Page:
How to Attract Migrating Birds

We recently attended the Boston Local Food Festival which was a fun event, and great exposure for our product.  One of our booth visitors asked me an interesting question I had not considered: How do I attract migrating birds?  I didn’t have a readily available answer, but promised her that I would research and write a blog post about the topic as I found it intriguing.

The short answer is: Make your backyard as inviting to birds as possible.  There’s no one, go-to tip for attracting migrating birds specifically.  There are, however several tactics that can increase your chances of seeing these birds and accommodating their travel needs.

First the basics:

  1. Stock your bird baths with fresh, clean water.  Moving water (bubbling, dripping) is a plus.
  2. Stock your feeders with fresh, clean bird food.
  3. Spread birdseed (and millet) on the ground, for those birds unable to feed from an elevated feeder.
  4. Put out suet (this one is our favorite) as it contains the fat and nutrients birds need for their long journey.

There are then a few specific things that will help birds on a journey.

  1. Provide shelter by postponing fall cleanup, and create brush piles that offer coverage and safety for visiting birds.
  2. Keep your nectar or sugar feeder out longer for hummingbirds, and Orioles who pass through on their way to warmer temperatures.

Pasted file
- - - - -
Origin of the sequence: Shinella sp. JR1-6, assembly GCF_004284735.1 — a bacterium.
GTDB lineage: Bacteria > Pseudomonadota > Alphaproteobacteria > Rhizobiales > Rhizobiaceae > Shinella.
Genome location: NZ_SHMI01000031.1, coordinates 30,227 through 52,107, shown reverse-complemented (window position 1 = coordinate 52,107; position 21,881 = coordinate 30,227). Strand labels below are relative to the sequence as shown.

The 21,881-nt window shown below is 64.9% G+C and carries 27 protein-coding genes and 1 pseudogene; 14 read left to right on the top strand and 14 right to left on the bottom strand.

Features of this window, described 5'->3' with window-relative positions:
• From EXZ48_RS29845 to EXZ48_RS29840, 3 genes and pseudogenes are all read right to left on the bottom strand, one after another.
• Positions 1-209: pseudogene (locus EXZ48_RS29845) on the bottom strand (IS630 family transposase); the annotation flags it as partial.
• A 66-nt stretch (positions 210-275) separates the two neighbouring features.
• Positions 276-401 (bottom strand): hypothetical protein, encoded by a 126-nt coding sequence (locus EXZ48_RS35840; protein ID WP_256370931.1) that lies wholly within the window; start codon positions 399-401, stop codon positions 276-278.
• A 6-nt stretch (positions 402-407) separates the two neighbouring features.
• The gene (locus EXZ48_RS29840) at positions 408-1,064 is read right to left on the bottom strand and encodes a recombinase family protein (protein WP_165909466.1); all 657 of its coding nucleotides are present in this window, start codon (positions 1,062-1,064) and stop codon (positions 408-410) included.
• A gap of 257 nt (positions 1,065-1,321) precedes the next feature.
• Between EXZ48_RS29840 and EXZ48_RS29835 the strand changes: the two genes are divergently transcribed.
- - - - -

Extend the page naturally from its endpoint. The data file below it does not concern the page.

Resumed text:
3. Be consistent.  Migrating birds will return to the same areas to feed on their journey.  If those disappear, they will have difficulty finding a new feeding/rest location.
  4. Double up on your feeder.  Birds flocking will appreciate having the extra room to stop and feed.
  5. Turn off the lights!  Artificial lights can confuse and disorientate migrating birds.
  6. Long term: Choose native plants that offer food and shelter for birds in your region.

Further reading: Here’s a great article for those in Texas, or other southern states who are on the “other end” of the Fall migration journey.

**Update** – I posted this question to the /r/birding subreddit on and got some great responses!

Photo Credits:

Sérgio Rola

Milada Vigerova


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